Wesley Honours Day

By Jo Lynn Chong

Wesley Methodist School Ipoh (International) held its 12th Honours Day on Saturday, November 16, to acknowledge the outstanding performances of their students in academics and beyond. Guest of honour M. Kulasegaran, Human Resources Minister was invited to give out the many prizes to the 2019 top scorers for IGCSE, Year 9 and Year 6 Checkpoint examinations.

Around 100 students collectively, from both junior and senior schools, were awarded prizes and certificates, out of a total of approximately 350 students currently studying in the school.

Datin Clareen Chen, Chief Executive Officer of WMSII expressed, “This year, we have been blessed to celebrate the achievement of our students twice, once to recognise our last graduation batch of SPM candidates and this time to rejoice in the excellent results of our pioneer batch of IGCSE candidates. Taken together with our Checkpoint results and our participation in co-curriculum activities, WMSII has many reasons to be thankful this year.”

“In most of our subjects, in fact, our results show significant improvement. Scores attained by the Year 6 and Year 9 Checkpoint students were above the world average.”

Besides praising the students for their brilliant academic success, Clareen also highlighted the accomplishments of the students in international competitions, one being the International STEM (Science, Technology, Engineering and Maths) Competition in Taiwan during August this year.

“Four of our students went, conquered and came back with one gold and two silver medals out of three competitions.”

“On the home front, our students continue to nurture their talents through an array of activities after the final exams. They had talent competitions, book launches and organised their own inter-house competitions. This year, WMSII, therefore, continues the tradition of recognising students not only for academic excellence but also for having made great strides in transforming their lives, in changing their situations. Our special awards are for achievements that may not seem spectacular or magnificent to the world but to us, they represent something far more valuable – character and values,” Clareen stated.

On another note, in his speech, Kula explained, “Many of you will wonder why a minister is attending such a small school’s prize-giving ceremony but in the process of nation-building, I have come to realise, as Minister of Human Resources, that actually this is where nation-building begins. If we want to raise a workforce that is skilled, intelligent, dedicated and with the right values, it is exactly here where we begin, at our schools.”

Kula also emphasised the importance of Industry 4.0 and skills-training in Malaysia.

“Some six, seven years ago, 10 years ago, studying to be a doctor is a major thing. It is still a major thing in many ways, academic excellence and all that, but we all know what’s happening to doctors and the profession. Many who graduate come back and wait for houseman for a year or two years. Whoever dreamt this will happen? And after that, for you to get a job in the government service is another competitive matter.”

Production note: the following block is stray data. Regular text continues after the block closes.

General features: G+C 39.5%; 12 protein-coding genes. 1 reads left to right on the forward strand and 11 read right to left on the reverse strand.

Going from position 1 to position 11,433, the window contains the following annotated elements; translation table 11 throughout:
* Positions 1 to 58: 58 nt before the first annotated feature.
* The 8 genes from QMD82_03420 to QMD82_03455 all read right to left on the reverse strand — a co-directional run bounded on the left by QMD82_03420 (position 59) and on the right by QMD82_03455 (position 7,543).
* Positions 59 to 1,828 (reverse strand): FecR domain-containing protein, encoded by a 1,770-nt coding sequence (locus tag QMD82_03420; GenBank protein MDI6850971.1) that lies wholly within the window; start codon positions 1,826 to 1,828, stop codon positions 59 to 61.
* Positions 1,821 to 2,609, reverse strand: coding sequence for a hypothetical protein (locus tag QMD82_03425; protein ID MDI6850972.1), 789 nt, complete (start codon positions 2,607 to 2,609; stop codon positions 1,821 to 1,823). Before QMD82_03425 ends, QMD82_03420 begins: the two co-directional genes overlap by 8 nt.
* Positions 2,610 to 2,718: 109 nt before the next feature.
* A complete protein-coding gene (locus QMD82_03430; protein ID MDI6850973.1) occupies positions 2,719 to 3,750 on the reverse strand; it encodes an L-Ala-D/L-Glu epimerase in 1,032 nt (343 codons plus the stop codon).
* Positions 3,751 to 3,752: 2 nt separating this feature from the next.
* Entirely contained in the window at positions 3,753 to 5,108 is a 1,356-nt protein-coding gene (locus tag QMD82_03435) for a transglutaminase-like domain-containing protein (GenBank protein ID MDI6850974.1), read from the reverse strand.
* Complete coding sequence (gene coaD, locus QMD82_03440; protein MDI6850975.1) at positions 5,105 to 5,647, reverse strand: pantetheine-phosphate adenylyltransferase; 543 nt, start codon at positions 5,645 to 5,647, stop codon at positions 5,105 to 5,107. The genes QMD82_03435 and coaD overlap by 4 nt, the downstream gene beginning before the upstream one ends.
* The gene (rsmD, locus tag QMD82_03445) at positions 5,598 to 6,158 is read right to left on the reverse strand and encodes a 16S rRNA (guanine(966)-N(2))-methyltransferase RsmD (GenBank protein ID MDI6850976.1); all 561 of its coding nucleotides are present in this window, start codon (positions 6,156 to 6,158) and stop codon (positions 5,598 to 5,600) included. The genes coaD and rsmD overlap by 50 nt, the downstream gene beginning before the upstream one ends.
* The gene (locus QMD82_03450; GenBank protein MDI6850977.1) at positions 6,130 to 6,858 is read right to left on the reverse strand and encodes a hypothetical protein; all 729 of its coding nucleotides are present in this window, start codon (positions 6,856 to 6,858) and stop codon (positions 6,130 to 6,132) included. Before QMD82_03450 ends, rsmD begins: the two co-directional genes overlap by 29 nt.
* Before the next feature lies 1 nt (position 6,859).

“My ministry will be launching a booklet and I hope to get across to every school in this country and if possible, to every parent. We list out the most dangerous professions that you may go to university to study but upon finishing your studies find that those jobs are no longer around, as well as jobs which are very promising in the future.”

“I have under my ministry a few institutes which do a lot of expert leadership training. We have what we call in Bahasa Malaysia, ‘Kemahiran’, the skills,” Kula stated.

“When I took the ministry last year, the total percentage of students in these kinds of institutes all around the country was holding around 60-70%. The last year, because of this push and to educate and inform Malaysian public, within a short span of one year, we have an increase of 10 % in the number of students in these institutes.”

“Many of these people who graduate or roughly 94% of the students who graduate from these kinds of institutes have got a job waiting for them,” Kula asserted.

“Also, many of these students who study there and get the skill, get paid very well. They may just earn about RM1500-2000 but they increase after a two-year technical college training. Within the span of six, seven years, they earn RM10,000, RM15,000, RM20,000 and this is something that many Malaysians do not realise.”

“I am willing to even send one special team to your school for you to get a bit of experience, to know what is Industrial Revolution 4.0. Let the government officers come, let them explain to you the significance of this.”

Kula ended his speech with a word of advice to the graduating students of 2019, “Develop a passion for learning, if you do, you will never cease to grow.”


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